Jamie and I have been having a Six Feet Under marathon for the last few days.
In case you've never heard of it, it tells the story of the family that runs a funeral home in California. The very first episode begins on Christmas Eve, with the patriarch, Nathaniel Sr., being killed by a city bus.
I started watching it shortly after Dale passed away and I was hooked! After that, Jamie gave me each subsequent Season for Christmases and Birthdays and we'd spend days watching all the episodes. The one thing wrong with my collection was that the very first season was on VHS, while all the others were on DVD. She remedied that last week when she saw Season One for $18.88 at Wal-Mart, and that started a whole new marathon. Well, that... and one of my favourites, Sas, posted the final scene of the series.
Six Feet Under was the best show ever created for television, particularly in terms of keeping it real. The characters were awesome, the storylines were fabulous, and the actors were incredibly talented. I couldn't believe some of the stuff they were doing - the mental illness alone was so real. The family dynamics, the mistakes people make, the way businesses are ran...and underneath it all, there was always a storyline about the family and friends who mourned the loss of their loved ones. Freak accidents, gang shootings, drownings, electrocutions, even one man who perished inside a very large commercial bread mixing machine. You'd think I wouldn't want to watch that, but it was very freeing for me.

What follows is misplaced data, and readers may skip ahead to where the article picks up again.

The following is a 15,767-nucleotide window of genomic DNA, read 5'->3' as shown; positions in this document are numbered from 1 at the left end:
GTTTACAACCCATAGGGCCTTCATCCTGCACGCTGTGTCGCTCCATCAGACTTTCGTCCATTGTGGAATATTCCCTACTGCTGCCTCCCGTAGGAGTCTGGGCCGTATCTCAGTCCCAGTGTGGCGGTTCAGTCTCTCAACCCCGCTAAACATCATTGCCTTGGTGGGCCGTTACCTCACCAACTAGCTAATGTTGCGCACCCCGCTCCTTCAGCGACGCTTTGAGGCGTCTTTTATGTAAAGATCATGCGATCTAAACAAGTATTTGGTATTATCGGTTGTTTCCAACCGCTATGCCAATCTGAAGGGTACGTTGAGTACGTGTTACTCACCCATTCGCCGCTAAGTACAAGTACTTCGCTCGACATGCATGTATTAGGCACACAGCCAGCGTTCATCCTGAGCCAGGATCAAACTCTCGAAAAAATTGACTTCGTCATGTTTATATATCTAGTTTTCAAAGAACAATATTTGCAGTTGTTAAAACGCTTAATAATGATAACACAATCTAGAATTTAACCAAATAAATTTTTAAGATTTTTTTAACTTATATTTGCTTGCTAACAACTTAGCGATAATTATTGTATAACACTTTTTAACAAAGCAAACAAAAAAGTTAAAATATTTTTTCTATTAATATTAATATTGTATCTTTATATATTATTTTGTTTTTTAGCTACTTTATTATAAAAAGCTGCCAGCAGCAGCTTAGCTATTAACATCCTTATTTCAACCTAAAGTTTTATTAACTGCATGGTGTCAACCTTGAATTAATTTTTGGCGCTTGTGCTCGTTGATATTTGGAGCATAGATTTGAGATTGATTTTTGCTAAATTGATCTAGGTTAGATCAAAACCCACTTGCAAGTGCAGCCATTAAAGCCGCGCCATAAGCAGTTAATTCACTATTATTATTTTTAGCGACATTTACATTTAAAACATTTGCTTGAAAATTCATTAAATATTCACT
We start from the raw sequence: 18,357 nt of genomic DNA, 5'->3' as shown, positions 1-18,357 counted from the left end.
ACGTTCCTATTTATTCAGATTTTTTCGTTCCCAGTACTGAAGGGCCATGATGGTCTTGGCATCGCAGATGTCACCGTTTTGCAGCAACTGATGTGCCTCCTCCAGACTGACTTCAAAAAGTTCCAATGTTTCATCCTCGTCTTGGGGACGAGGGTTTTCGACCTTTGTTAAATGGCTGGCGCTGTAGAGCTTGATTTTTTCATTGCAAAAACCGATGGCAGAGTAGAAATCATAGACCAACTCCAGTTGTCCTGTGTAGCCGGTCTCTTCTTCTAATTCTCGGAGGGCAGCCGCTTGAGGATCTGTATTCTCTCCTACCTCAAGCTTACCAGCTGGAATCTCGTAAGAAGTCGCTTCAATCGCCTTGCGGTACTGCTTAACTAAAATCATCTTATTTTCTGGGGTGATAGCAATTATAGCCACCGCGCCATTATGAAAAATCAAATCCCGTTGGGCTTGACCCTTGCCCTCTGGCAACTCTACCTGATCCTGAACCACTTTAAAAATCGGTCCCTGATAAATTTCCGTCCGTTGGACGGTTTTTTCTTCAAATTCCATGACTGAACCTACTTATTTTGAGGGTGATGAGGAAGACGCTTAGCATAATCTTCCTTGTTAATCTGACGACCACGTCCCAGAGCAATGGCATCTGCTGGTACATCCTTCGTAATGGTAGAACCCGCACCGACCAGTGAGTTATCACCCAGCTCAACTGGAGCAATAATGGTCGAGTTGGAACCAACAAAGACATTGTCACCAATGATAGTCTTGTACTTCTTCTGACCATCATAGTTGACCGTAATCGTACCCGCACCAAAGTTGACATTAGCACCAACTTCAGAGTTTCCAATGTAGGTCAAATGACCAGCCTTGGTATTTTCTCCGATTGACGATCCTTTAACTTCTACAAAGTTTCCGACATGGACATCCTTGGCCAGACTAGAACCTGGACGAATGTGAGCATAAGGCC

It made me realize that as much as we are all alike, we are also very different. It was validating.
Oh, here's one of my favourite lines from the series so far: the female Rabbi is sitting with Nate, who has said, "I don't even know what a soulmate is, do you?" and she says "the person who makes you be the most you that you can be. Maybe your soul mate is the person who forces your soul to grow the most. Not all growth feels good."
I think she's got something.